So my SSH workflow has reached a turning point, where I’m going to clean up my ~/.ssh/config. Some entries had been used to leverage corporate firewall and proxy setups for accessing external SSH servers from internal networks. These are being archived here for the inevitable future reference.
I never use “trivial” chained SSH commands, but always want to bring up a ProxyCommand, so I have a transparent SSH session for full port, X11, dynamic and agent forwarding support.
ProxyCommand lines have been broken up for readability, but I don’t think this is supported in ~/.ssh/config and they will need to be joined again to work.
Scenario 1: The client has access to a server in a DMZ
The client has access to a server in an internet DMZ, which in turn can access the external server on the internet. Most Linux servers nowadays have Netcat installed, so this fairly trivial constellation works 95.4% of the time.
# ~/.ssh/config Host host.external ServerAliveInterval 10 ProxyCommand ssh host.dmz /usr/bin/nc -w 60 host.external 22
Scenario 2: As scenario 1, but the server in the DMZ doesn’t have Netcat
It may not have Netcat, but it surely has an ssh client, which we use to run an instance of sshd in inetd mode on the destination server. This will be our ProxyCommand.
# ~/.ssh/config Host host.external ServerAliveInterval 10 ProxyCommand ssh -A host.dmz ssh host.external /usr/sbin/sshd -i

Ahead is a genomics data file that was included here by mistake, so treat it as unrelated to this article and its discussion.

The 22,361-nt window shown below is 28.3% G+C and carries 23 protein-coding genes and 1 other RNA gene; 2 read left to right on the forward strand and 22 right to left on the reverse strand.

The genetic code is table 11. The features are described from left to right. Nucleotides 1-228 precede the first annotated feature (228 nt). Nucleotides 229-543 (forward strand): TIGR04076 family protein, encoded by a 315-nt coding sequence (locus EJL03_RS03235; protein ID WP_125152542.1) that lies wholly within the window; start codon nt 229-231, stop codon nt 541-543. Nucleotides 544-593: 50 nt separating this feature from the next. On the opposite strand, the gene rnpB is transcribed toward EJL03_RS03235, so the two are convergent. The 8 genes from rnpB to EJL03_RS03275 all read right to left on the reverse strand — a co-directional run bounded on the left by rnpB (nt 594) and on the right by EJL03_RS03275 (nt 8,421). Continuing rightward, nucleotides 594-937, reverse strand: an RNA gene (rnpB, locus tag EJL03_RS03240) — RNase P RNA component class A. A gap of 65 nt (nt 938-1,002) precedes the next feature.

Scenario 2½: Modern version of the Netcat scenario (Update)
Since OpenSSH 5.4, the ssh client has it’s own way of reproducing the Netcat behavior from scenario 1:
# ~/.ssh/config Host host.external ServerAliveInterval 10 ProxyCommand ssh -W host.external:22 host.dmz
Scenario 3: The client has access to a proxy server
The client has access to a proxy server, through which it will connect to an external SSH service running on Port 443 (because no proxy will usually allow connecting to port 22).
# ~/.ssh/config Host host.external ServerAliveInterval 10 ProxyCommand /usr/local/bin/corkscrew proxy.server 3128 host.external 443 ~/.corkscrew/authfile
# ~/.corkscrew/authfile username:password
(Omit the authfile part, if the proxy does not require authentication.)
Scenario 4: The client has access to a very restrictive proxy server
This proxy server has authentication, knows it all, intercepts SSL sessions and checks for a minimum client version.
# ~/.ssh/config Host host.external ServerAliveInterval 10 ProxyCommand /usr/local/bin/proxytunnel -p proxy.server:3128 -F ~/.proxytunnel.auth -r host.external:80 -d 127.0.0.1:22 -H "User-Agent: Mozilla/5.0 (X11; Ubuntu; Linux x86_64; rv:29.0) Gecko/20100101 Firefox/29.0\nContent-Length: 0\nPragma: no-cache"
# ~/.proxytunnel.auth proxy_user=username proxy_passwd=password
What happens here:
- host.external has an apache web server running with forward proxying enabled.
- proxytunnel connects to the proxy specified with -r, via the corporate proxy specified with -p and uses it to connect to 127.0.0.1:22, on the forward-proxying apache.
- It sends a hand-crafted request header to the intrusive proxy, which mimics the expected client version.
- Mind you that although the connection is to a non-SSL service, it still is secure, because encryption is being brought in by SSH.
- What we have here is a hand-crafted exploit against the know-it-all proxy’s configuration. Your mileage may vary.
Super sensible discretion regarding the security of your internal network is advised. Don’t fuck up, don’t use this to bring in anything that will spoil the fun. Bypass all teh firewalls responsibly.